Why California needs a Latino state supreme court justice

California Gov. Gavin Newsom has a decision to make — and the clock is ticking. In September, state supreme court Justice Mariano-Florentino Cuéllar announced that he would be stepping down from the high court, leaving his spot open for Newsom to fill. At the time, the governor said in a statement that he “looks forward to considering several highly-qualified candidates” and that he would draw from “a broad, experienced pool of candidates that reflects all aspects of the state’s diversity.” That was four months ago, and the empty seat on the court has not yet been filled.

It’s time for the governor to announce his pick, and he should appoint a qualified Latino.

California’s large Latino population deserves representation on the court, especially since the court rules on issues that directly impact their lives. Having a Latino on California’s supreme court would send a strong message of inclusion and further demonstrate Newsom’s commitment to diversity.

The court consists of the chief justice and six associate justices, each appointed or nominated by the governor. According to its website, in its most recent term the court received nearly 8,000 filings and issued 85 opinions. Its decisions are binding throughout California and are often cited in cases nationwide as well.

But with the departure of Cuéllar, there are no Latinos on the court. That is unacceptable in California, home to the country’s largest Latino population. Latinos are 39 percent of the state’s residents and have been the Golden State’s largest racial or ethnic group since 2014. Newsom must act to ensure that the court reflects the public it serves. Consider that only 11 percent of California judges identify as Latino.

Judicial representation matters.

A 2016 Trinity University study found that Sonia Sotomayor’s appointment to the U.S. Supreme Court increased Latinos’ approval of the court — and increased their trust in the judicial system. In the coming term, California’s court will hear cases involving immigration, criminal justice reform, education, discrimination, and reproductive rights. A Latino perspective on California’s highest court is just as essential as it is at the nation’s highest court, where Justice Sotomayor has emerged as a vital liberal voice. In fact, Newsom has an opportunity to make history by nominating a Latina to the court — as no Latina has ever served on California’s supreme court.

Newsom has already earned the right to be called one of the most pro-Latino governors in California’s history. He was a fierce opponent of the Trump administration’s xenophobic immigration policies, and he has appointed Latinos to leadership positions (including the state’s first Latino senator, Alex Padilla). He prioritized vulnerable Latino neighborhoods for the COVID-19 vaccine and extended protections for immigrants. That’s what makes his heel-dragging on this appointment so perplexing.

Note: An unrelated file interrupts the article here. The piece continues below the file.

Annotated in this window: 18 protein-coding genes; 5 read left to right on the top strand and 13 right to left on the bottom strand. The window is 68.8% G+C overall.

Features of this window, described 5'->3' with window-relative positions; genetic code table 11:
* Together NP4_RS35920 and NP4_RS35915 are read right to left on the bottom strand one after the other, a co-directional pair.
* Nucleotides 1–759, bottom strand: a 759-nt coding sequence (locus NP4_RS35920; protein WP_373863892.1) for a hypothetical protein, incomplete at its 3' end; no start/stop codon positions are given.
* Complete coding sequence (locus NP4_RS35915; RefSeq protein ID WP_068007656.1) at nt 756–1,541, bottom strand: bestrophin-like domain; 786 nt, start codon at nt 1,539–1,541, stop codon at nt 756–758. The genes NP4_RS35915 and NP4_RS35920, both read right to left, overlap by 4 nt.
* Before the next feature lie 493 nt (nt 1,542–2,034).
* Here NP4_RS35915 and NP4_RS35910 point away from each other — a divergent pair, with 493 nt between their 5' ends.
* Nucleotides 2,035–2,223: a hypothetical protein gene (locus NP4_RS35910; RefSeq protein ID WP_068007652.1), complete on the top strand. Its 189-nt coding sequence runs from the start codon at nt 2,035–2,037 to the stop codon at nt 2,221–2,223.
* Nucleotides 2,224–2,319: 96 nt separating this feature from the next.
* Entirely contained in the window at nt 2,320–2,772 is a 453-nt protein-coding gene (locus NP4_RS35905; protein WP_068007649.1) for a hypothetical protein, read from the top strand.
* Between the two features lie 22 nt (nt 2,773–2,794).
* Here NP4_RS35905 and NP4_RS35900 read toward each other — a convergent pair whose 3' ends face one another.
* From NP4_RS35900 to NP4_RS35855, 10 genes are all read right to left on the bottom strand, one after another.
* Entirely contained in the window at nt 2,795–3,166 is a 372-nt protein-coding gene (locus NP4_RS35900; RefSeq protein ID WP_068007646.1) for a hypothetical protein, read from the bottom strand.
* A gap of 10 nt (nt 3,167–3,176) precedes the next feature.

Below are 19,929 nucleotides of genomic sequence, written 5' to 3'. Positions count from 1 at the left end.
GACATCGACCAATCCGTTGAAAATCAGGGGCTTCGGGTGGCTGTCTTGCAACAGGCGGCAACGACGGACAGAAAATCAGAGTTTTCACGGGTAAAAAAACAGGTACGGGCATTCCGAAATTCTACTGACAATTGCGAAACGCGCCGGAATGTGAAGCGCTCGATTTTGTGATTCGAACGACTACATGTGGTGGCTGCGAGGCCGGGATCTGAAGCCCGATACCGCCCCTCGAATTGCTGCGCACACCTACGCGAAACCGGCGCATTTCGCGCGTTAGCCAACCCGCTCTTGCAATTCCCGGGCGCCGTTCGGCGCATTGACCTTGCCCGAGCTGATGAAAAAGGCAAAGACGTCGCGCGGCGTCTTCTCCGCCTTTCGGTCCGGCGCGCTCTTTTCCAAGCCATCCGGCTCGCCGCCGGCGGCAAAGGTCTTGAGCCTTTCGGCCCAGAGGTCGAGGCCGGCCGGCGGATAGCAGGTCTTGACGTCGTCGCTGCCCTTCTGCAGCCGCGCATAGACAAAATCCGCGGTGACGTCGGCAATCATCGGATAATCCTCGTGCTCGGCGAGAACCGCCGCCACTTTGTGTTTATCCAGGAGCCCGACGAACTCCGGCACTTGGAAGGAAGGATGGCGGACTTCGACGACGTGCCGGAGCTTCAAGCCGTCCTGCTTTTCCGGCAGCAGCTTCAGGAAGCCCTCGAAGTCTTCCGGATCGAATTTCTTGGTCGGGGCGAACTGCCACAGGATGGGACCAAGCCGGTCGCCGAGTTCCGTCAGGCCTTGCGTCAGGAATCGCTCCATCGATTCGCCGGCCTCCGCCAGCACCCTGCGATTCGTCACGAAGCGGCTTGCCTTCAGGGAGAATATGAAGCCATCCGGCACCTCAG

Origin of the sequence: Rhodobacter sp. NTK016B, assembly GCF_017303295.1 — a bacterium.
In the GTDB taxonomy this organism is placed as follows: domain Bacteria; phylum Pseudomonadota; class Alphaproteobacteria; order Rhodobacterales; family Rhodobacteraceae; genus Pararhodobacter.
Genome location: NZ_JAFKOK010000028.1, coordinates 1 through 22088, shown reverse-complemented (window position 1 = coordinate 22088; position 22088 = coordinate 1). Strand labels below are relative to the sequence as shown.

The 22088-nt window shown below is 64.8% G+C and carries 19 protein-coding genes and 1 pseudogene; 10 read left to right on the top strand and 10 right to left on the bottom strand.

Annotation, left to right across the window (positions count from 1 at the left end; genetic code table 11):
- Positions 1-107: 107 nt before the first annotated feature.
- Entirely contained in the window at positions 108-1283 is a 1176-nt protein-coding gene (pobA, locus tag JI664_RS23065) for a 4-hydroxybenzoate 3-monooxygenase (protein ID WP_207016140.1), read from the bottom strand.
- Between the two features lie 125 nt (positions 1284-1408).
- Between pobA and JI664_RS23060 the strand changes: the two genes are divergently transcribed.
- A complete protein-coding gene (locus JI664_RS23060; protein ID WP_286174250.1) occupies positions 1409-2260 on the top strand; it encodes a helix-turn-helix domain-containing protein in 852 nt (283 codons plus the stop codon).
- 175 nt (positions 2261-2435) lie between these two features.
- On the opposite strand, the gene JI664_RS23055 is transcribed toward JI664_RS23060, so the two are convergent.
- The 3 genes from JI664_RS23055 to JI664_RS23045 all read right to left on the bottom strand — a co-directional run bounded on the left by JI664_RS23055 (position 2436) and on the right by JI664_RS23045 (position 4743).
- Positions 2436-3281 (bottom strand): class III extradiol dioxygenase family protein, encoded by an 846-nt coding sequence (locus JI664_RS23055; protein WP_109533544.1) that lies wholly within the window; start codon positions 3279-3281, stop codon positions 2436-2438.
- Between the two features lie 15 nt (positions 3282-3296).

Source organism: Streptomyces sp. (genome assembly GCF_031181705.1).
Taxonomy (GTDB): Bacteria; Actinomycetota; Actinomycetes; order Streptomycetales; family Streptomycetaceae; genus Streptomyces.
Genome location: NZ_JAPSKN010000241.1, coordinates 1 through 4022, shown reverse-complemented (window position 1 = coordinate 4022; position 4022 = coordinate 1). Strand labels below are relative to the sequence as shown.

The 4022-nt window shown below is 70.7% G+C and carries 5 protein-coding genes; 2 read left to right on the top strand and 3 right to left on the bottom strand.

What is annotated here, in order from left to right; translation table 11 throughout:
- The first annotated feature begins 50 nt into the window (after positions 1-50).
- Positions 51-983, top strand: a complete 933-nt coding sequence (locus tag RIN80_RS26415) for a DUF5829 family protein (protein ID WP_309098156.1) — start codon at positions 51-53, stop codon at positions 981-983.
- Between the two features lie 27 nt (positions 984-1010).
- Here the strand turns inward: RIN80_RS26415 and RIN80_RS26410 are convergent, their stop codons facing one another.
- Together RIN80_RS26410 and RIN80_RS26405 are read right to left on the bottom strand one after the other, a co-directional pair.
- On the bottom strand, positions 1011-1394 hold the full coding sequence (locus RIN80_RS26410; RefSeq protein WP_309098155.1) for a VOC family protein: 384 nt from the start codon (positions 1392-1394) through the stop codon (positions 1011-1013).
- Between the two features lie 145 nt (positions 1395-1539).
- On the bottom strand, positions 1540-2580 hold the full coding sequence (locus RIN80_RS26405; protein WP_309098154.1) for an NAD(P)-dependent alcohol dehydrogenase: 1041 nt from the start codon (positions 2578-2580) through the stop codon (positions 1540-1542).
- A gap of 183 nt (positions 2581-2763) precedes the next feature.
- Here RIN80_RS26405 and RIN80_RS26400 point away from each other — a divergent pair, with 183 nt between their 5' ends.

In political terms, appointing a Latino to the state supreme court would be the smart thing for Newsom to do. He survived the September recall effort, in part, because Latino voters turned out to support him. Research from the UCLA Latino Policy & Politics Initiative shows Latinos strongly led rejection of the recall effort, even in traditionally conservative areas such as Orange County, where more than 80 percent of Latinos voted no. Latinos showed their support for Newsom, and now he can return the favor.

Newsom’s nomination of a Latino to the court also would be a fitting tribute to Cruz Reynoso, the first Latino ever to serve on California’s supreme court, who passed away last year at 90.

Of course, no one deserves a judicial appointment based solely on their ethnicity. Yet there are qualified Latino candidates for Newsom to review, and their selection would benefit all Californians.

The elevation of Latino lawyers and jurists is important because it helps establish a pipeline of Latinos for the federal bench. President Biden would not be able to cite his administration’s Latino federal judicial appointees if he were not able to consider Latino judges and justices from the state level. Plus, as the country’s most progressive state, California’s rulings very often influence national policy.

California’s Latinos need equitable representation in their state’s judicial system. Gov. Newsom must act swiftly to appoint a qualified Latino to California’s supreme court.

Raul A. Reyes is an immigration attorney and member of the USA Today Board of Contributors. A graduate of Harvard University and Columbia Law School, he is also a contributor to NBCNews.com and CNN Opinion. You can follow him on Twitter at @RaulAReyes, Instagram: raulareyes1.